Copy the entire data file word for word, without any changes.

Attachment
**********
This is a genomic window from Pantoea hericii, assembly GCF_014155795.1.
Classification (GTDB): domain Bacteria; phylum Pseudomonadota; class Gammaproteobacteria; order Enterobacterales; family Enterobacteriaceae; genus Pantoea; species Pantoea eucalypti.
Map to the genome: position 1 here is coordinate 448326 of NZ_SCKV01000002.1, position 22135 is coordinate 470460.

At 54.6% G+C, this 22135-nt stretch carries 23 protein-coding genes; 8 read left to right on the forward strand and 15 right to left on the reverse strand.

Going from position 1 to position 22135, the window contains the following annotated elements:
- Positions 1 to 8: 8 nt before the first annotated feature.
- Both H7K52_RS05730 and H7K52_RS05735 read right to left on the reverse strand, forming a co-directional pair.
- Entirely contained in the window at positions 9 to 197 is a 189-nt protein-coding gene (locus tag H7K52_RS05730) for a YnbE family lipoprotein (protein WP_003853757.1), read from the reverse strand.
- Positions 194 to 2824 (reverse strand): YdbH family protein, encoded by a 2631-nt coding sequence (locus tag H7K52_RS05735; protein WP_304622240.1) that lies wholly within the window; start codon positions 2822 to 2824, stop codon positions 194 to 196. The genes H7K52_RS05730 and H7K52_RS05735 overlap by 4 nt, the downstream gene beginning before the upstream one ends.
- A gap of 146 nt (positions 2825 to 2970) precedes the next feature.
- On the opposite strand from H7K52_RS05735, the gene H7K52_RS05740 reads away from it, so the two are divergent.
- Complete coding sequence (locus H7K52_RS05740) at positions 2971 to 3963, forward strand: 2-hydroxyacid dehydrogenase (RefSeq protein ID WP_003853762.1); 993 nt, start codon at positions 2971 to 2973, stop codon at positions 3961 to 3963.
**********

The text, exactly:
This is a genomic window from Pantoea hericii, assembly GCF_014155795.1.
Classification (GTDB): domain Bacteria; phylum Pseudomonadota; class Gammaproteobacteria; order Enterobacterales; family Enterobacteriaceae; genus Pantoea; species Pantoea eucalypti.
Map to the genome: position 1 here is coordinate 448326 of NZ_SCKV01000002.1, position 22135 is coordinate 470460.

At 54.6% G+C, this 22135-nt stretch carries 23 protein-coding genes; 8 read left to right on the forward strand and 15 right to left on the reverse strand.

Going from position 1 to position 22135, the window contains the following annotated elements:
- Positions 1 to 8: 8 nt before the first annotated feature.
- Both H7K52_RS05730 and H7K52_RS05735 read right to left on the reverse strand, forming a co-directional pair.
- Entirely contained in the window at positions 9 to 197 is a 189-nt protein-coding gene (locus tag H7K52_RS05730) for a YnbE family lipoprotein (protein WP_003853757.1), read from the reverse strand.
- Positions 194 to 2824 (reverse strand): YdbH family protein, encoded by a 2631-nt coding sequence (locus tag H7K52_RS05735; protein WP_304622240.1) that lies wholly within the window; start codon positions 2822 to 2824, stop codon positions 194 to 196. The genes H7K52_RS05730 and H7K52_RS05735 overlap by 4 nt, the downstream gene beginning before the upstream one ends.
- A gap of 146 nt (positions 2825 to 2970) precedes the next feature.
- On the opposite strand from H7K52_RS05735, the gene H7K52_RS05740 reads away from it, so the two are divergent.
- Complete coding sequence (locus H7K52_RS05740) at positions 2971 to 3963, forward strand: 2-hydroxyacid dehydrogenase (RefSeq protein ID WP_003853762.1); 993 nt, start codon at positions 2971 to 2973, stop codon at positions 3961 to 3963.